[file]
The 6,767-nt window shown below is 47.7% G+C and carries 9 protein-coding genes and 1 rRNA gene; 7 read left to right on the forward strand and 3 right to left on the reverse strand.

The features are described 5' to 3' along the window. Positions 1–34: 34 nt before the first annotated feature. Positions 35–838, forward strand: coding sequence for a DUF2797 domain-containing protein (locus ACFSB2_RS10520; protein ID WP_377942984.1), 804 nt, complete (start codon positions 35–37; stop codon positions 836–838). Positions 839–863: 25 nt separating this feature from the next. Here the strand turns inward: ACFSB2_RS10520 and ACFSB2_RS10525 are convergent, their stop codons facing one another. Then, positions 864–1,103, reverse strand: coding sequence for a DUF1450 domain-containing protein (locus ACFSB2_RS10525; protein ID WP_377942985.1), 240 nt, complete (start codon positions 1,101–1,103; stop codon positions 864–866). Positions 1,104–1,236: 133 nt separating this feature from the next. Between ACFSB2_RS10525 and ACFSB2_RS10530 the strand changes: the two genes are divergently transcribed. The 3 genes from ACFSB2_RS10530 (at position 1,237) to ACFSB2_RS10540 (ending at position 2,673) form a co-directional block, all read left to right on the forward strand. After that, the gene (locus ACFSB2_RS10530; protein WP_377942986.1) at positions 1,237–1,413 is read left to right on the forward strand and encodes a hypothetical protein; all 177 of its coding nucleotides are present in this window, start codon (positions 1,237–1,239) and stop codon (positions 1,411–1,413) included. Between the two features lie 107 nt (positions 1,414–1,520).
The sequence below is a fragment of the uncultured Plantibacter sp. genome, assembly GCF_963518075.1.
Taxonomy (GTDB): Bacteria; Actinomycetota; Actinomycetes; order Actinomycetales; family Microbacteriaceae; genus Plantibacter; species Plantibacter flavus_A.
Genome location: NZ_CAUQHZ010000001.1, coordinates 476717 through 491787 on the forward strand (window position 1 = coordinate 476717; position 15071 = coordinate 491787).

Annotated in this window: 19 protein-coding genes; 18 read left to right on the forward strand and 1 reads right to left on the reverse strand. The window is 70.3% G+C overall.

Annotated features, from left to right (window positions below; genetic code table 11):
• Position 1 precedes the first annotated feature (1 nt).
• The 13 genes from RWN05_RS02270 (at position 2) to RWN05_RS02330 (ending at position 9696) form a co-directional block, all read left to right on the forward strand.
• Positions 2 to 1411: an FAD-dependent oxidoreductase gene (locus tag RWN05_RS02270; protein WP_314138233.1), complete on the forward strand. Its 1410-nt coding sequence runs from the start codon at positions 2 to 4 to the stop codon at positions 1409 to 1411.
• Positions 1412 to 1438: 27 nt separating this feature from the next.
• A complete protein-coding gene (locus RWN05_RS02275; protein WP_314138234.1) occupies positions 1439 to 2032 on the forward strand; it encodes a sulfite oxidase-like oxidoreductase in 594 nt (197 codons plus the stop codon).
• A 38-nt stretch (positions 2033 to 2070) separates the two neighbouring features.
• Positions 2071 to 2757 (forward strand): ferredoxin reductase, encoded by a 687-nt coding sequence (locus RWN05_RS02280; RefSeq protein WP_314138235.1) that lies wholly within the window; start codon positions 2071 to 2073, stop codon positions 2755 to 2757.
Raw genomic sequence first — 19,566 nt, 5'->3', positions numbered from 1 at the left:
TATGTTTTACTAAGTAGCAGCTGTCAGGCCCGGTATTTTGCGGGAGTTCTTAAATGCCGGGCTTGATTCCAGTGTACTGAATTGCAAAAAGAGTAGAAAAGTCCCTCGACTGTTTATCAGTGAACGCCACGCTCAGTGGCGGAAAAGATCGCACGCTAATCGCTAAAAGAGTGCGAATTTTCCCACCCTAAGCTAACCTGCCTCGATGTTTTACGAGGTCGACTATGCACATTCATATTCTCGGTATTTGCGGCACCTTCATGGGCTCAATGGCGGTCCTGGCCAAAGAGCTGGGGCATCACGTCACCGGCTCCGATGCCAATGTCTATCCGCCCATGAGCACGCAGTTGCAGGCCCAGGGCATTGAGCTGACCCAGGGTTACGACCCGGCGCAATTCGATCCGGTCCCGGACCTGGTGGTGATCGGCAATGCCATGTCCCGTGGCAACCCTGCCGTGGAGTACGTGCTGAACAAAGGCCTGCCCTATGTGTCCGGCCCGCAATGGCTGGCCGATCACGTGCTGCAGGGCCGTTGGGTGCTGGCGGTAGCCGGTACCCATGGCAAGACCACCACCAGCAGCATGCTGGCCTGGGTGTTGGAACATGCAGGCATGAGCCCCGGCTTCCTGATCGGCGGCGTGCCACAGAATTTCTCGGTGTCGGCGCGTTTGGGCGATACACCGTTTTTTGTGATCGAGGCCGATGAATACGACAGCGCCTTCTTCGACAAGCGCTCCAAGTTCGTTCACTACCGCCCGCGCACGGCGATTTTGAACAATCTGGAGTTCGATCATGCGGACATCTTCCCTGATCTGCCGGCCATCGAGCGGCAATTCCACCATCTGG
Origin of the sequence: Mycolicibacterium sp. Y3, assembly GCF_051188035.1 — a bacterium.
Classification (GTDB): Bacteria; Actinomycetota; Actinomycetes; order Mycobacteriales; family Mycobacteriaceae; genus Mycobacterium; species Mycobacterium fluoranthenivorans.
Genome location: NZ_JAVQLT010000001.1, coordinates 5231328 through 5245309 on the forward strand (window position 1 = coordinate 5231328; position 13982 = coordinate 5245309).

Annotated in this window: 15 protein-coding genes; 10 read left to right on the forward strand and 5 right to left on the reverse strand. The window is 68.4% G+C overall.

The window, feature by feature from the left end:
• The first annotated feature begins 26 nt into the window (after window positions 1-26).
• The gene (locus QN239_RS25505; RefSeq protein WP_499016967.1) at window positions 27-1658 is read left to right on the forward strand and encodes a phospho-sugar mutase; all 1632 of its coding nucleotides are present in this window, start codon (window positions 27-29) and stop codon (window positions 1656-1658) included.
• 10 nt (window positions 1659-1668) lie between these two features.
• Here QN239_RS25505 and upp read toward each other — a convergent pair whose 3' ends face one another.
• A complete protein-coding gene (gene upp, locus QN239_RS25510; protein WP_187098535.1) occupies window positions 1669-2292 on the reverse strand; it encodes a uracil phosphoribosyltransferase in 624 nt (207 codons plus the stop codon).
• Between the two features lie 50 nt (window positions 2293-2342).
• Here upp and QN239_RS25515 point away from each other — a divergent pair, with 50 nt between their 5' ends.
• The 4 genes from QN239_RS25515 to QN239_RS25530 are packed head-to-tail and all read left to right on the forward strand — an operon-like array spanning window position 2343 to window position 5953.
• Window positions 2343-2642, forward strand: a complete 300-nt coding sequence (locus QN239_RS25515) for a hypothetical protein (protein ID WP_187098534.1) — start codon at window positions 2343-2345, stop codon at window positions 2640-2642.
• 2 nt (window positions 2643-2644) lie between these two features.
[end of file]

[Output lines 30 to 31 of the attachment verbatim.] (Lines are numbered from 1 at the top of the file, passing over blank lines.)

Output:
• Window positions 2343-2642, forward strand: a complete 300-nt coding sequence (locus QN239_RS25515) for a hypothetical protein (protein ID WP_187098534.1) — start codon at window positions 2343-2345, stop codon at window positions 2640-2642.
• 2 nt (window positions 2643-2644) lie between these two features.